Molecular Dynamics Simulation Study on the Binding and Stabilization Mechanism of Antiprion Compounds to the "hot Spot" Region of PrPC

Shuangyan Zhou, Xuewei Liu, Xiaoli An, Xiaojun Yao, Huanxiang Liu

Research output: Contribution to journalArticlepeer-review

9 Citations (Scopus)


Structural transitions in the prion protein from the cellular form, PrPC, into the pathological isoform, PrPSc, are regarded as the main cause of the transmissible spongiform encephalopathies, also known as prion diseases. Hence, discovering and designing effective antiprion drugs that can inhibit PrPC to PrPSc conversion is regarded as a promising way to cure prion disease. Among several strategies to inhibit PrPC to PrPSc conversion, stabilizing the native PrPC via specific binding is believed to be one of the valuable approaches and many antiprion compounds have been reported based on this strategy. However, the detailed mechanism to stabilize the native PrPC is still unknown. As such, to unravel the stabilizing mechanism of these compounds to PrPC is valuable for the further design and discovery of antiprion compounds. In this study, by molecular dynamics simulation method, we investigated the stabilizing mechanism of several antiprion compounds on PrPC that were previously reported to have specific binding to the "hot spot" region of PrPC. Our simulation results reveal that the stabilization mechanism of specific binding compounds can be summarized as (I) to stabilize both the flexible C-terminal of α2 and the hydrophobic core, such as BMD42-29 and GN8; (II) to stabilize the hydrophobic core, such as J1 and GJP49; (III) to stabilize the overall structure of PrPC by high binding affinity, as NPR-056. In addition, as indicated by the H-bond analysis and decomposition analysis of binding free energy, the residues N159 and Q160 play an important role in the specific binding of the studied compounds and all these compounds interact with PrPC in a similar way with the key interacting residues L130 in the β1 strand, P158, N159, Q160, etc. in the α1-β2 loop, and H187, T190, T191, etc. in the α2 C-terminus although the compounds have large structural difference. As a whole, our obtained results can provide some insights into the specific binding mechanism of main antiprion compounds to the "hot spot" region of PrPC at the molecular level and also provide guidance for effective antiprion drug design in the future.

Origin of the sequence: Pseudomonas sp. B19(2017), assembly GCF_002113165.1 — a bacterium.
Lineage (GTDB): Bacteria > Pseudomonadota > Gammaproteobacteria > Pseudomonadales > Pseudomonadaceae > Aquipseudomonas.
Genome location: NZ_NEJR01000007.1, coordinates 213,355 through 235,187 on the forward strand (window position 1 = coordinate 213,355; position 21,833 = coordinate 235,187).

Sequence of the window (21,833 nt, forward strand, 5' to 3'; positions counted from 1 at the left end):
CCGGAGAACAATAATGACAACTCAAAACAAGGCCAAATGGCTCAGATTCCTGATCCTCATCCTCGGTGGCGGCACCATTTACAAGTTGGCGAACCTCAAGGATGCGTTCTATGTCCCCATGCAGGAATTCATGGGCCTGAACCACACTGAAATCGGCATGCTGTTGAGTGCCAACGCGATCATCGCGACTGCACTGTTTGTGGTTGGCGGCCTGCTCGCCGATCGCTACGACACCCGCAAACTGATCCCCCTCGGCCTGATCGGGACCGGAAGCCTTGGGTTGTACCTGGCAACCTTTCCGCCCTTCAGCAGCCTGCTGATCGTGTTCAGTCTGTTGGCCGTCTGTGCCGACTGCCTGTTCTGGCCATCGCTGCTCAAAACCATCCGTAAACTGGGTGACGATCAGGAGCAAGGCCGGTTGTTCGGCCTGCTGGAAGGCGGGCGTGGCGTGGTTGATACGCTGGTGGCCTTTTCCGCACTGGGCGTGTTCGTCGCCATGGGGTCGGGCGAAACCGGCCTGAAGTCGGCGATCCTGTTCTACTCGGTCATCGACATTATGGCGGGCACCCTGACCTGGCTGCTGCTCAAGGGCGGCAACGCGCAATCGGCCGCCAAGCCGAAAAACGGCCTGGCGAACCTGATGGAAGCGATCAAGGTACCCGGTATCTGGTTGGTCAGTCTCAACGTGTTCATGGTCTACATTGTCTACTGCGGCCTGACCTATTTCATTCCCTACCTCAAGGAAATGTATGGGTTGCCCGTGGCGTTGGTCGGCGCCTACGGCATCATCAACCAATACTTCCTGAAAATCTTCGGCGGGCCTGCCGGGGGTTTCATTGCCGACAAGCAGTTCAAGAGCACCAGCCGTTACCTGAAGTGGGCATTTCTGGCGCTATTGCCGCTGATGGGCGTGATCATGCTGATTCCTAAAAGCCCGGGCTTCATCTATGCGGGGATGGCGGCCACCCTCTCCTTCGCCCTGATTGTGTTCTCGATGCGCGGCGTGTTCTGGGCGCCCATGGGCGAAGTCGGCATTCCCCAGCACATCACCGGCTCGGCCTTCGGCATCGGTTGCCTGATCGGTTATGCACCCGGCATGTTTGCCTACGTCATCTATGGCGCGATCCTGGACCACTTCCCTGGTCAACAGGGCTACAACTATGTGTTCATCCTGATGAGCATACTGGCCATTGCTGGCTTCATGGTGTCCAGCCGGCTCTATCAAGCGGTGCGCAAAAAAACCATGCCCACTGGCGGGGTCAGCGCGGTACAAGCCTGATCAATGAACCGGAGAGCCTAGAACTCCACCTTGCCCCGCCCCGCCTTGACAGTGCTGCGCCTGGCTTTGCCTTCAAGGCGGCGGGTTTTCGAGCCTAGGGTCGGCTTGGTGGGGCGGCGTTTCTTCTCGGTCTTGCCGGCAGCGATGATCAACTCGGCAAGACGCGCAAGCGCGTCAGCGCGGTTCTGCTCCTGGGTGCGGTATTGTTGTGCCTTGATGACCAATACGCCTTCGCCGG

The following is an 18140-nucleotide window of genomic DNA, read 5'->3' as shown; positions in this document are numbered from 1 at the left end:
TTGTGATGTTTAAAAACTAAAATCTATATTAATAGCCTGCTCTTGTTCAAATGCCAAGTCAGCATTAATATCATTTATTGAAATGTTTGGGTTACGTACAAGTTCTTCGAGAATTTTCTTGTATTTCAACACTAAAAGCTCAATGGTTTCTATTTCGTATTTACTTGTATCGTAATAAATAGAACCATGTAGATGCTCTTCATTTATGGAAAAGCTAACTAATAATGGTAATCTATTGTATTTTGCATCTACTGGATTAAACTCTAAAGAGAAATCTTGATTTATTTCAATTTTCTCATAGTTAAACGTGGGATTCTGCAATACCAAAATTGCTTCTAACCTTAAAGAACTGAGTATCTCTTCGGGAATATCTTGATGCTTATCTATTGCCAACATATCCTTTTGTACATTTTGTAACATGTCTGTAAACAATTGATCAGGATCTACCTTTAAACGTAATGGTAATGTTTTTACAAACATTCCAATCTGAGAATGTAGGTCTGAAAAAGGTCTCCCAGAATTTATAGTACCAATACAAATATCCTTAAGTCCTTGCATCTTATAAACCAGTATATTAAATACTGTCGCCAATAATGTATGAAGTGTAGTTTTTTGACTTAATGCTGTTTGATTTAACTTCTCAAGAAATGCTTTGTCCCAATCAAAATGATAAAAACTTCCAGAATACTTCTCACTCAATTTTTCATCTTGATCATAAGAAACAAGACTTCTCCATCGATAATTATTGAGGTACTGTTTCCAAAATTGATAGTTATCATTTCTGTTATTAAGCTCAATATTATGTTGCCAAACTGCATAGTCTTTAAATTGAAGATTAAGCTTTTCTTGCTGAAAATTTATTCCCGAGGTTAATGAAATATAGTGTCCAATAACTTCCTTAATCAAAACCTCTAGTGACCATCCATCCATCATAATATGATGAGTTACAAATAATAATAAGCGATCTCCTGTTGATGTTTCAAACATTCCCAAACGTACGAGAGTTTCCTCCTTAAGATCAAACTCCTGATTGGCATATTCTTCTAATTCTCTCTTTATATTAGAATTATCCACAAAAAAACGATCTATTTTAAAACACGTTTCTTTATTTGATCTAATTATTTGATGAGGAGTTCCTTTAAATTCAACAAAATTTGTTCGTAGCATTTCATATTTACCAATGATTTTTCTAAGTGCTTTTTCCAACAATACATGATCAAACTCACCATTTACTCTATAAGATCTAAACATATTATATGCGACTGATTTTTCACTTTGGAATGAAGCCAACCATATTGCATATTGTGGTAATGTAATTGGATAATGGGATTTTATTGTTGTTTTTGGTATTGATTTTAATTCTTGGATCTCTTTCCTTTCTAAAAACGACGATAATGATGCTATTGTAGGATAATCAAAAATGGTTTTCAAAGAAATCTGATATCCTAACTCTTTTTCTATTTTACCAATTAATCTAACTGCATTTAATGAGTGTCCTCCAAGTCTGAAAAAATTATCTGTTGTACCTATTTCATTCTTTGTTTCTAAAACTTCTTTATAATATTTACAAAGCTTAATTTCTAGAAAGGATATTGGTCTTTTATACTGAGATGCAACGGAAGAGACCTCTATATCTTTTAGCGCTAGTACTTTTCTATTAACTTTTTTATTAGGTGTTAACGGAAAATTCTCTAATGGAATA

Original languageEnglish
Pages (from-to)2446-2456
Number of pages11
JournalACS Chemical Neuroscience
Issue number11
Publication statusPublished - 15 Nov 2017
Externally publishedYes


  • Prion disease
  • antiprion compound
  • molecular dynamics simulation
  • specific binding


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